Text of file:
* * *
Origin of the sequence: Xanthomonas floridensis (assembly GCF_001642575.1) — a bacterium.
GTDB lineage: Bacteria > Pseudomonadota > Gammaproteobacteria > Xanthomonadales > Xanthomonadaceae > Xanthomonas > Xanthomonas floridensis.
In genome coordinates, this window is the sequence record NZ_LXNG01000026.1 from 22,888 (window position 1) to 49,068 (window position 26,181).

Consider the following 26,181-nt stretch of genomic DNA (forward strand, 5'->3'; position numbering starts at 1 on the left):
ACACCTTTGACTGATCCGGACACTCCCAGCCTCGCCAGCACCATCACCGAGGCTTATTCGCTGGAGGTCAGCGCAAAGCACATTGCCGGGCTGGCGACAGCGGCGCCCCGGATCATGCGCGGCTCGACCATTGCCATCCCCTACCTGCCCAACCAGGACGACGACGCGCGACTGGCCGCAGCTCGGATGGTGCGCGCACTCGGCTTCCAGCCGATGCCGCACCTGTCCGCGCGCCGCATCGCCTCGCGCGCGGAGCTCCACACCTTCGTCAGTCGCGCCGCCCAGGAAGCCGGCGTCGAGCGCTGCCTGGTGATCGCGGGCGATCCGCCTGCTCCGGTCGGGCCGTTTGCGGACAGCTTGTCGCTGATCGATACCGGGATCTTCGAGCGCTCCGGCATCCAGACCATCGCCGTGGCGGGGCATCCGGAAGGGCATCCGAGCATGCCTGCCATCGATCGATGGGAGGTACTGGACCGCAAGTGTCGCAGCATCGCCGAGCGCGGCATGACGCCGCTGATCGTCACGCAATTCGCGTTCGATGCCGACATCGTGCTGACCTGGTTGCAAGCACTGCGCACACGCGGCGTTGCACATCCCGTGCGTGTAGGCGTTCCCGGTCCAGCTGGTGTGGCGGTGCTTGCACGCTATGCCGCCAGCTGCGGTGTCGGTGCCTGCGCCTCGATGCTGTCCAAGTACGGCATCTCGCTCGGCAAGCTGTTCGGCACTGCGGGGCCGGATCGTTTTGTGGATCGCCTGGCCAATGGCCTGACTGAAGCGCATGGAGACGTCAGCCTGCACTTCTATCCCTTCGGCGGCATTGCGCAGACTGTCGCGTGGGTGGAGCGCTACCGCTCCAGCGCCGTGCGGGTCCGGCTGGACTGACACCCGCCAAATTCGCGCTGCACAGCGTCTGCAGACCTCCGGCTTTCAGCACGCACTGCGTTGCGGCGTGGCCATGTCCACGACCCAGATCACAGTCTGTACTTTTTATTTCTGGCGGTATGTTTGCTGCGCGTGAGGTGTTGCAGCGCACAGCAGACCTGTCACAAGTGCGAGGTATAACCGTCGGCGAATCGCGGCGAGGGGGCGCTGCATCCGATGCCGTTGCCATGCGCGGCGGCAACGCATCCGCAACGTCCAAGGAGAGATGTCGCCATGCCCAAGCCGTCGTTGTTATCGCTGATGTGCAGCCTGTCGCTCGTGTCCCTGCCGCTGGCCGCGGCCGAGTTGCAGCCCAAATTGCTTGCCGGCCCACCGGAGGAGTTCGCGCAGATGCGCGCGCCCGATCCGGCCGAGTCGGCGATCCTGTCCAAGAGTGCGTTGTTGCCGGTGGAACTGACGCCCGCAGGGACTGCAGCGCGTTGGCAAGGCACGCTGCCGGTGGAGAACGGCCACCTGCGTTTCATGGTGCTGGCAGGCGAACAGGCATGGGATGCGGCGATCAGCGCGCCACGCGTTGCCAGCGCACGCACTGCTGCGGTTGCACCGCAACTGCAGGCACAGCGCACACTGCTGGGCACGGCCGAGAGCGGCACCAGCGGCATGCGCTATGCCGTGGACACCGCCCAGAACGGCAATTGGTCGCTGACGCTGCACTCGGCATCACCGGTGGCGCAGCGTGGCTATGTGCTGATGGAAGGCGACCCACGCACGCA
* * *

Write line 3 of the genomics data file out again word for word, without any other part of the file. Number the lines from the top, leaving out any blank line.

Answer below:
In genome coordinates, this window is the sequence record NZ_LXNG01000026.1 from 22,888 (window position 1) to 49,068 (window position 26,181).